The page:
By Helen McClory
The road had narrowed, cutting single-track out across the moorland. Mrs Sabine walked a bit ahead. She was leaning on her stick, printing crisp circles in the mud. When they came back this way, Kilea thought, these would be the markers to guide them home. On either side was only the wildness. Vast, still, in the quiet morning. She took it in, or tried to; the clouds shredding and reforming high above the bare rocks, and the shallow flushes, greener dips in the land, surrounded by rust-coloured flats of bog myrtle and spiked grass, cotton tufts and stunted willows. On the right, the landscape opened out into stretches of small silver lochans, bright wide puddles and ditches of water. An inland sea, with now and then a reedy, treacherous island no human foot could land on.
A mile, two. Sun and rain in turn. Along the lochans, Kilea could follow the whole lives of nymph-insects – crawling up their stems, they changed, into mayflies, and water boatmen, and dragonflies. Dancing together for a while, then dying, in their pairs, on the still surface. A car shushed towards them, from the far side of the moors. They had to step onto the damp grass at the roadside as it passed. The girl could not understand how a person could live out there, so totally alone. No lights from the last houses could make it over the rising stones and overhangs. A dark full of unnumbered sounds. The hum of wings, falling droplets. She thought of a new word learned – desolation, that fit. It meant a sundown place, where branches bending in the wind make more noise than your own breath. To Mrs Sabine she said it would make her afraid, to come out here at night. In wartime, all the island would have had to be unlit, the old woman told her. Try to imagine it. Kilea thought of the lost and wandering people trying to find their way home, from their shuttered shops, from their blind harbour boats. It would have been difficult, the old woman said, but not so difficult as it might have been. The people, most of them, would help each other, and it was easy enough to know where you were over the familiar ground, even if your hand couldn’t see your face. And there was nothing to be afraid of out here, only stubbing your toes.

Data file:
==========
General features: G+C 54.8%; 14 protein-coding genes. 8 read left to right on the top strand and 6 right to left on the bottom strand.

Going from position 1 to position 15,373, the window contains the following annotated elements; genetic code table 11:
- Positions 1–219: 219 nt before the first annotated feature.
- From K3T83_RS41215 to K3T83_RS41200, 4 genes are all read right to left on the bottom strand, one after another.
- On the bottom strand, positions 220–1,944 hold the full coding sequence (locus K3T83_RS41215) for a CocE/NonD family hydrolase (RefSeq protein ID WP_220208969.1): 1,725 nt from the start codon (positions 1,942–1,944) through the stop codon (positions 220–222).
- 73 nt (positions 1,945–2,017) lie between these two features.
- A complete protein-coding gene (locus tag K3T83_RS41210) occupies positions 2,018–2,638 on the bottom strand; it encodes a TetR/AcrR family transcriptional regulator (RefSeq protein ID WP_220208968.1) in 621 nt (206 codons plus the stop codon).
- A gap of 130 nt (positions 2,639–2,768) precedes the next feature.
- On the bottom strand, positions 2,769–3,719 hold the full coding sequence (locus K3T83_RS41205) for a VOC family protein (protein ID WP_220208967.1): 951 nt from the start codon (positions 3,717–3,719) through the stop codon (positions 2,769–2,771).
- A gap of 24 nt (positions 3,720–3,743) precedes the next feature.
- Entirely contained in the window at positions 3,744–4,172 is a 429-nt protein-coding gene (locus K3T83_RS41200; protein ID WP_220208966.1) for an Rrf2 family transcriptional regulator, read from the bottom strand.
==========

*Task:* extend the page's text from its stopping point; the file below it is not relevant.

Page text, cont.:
A shaggy black cow stood ahead of them, braced in water. It licked its nose, tilting its head in greeting. Animals, Kilea thought, they were not afraid of the dark, they could smell changes in the weather and never got lost. Knew their exact place in the world, their part in the ecosystem. Chemicals churning in the soil, to make the grass grow for the cow to graze on, water turned safe for it to drink. The circle never goes wrong. But how to be part of that? For her, there was only the sense of something being out of sight, always ready, coiled. And one day she’d make a wrong step, it was waiting for that. One day. The thing on the rock had said. No one else knew it though. How close it was lapping against their legs.
A peewit called, sharp, lonely, eep, eeepit. Crying for its name. The old woman was walking slower now, pushing on the stick for longer. She held under her arm a wicker bag clinking with jams and patterns for the people they were visiting. Kilea would be allowed to see the contents when they got to the house. Mrs Sabine’s friend lived there, with her husband and their little son. The son was at the primary, Kilea might have seen him. He had a big cousin living in the south, about her age. The husband kept a restaurant, but business was difficult, long hours. He made very spicy food, and the locals did not care for it. Popular style in the city though, so it would catch on, eventually.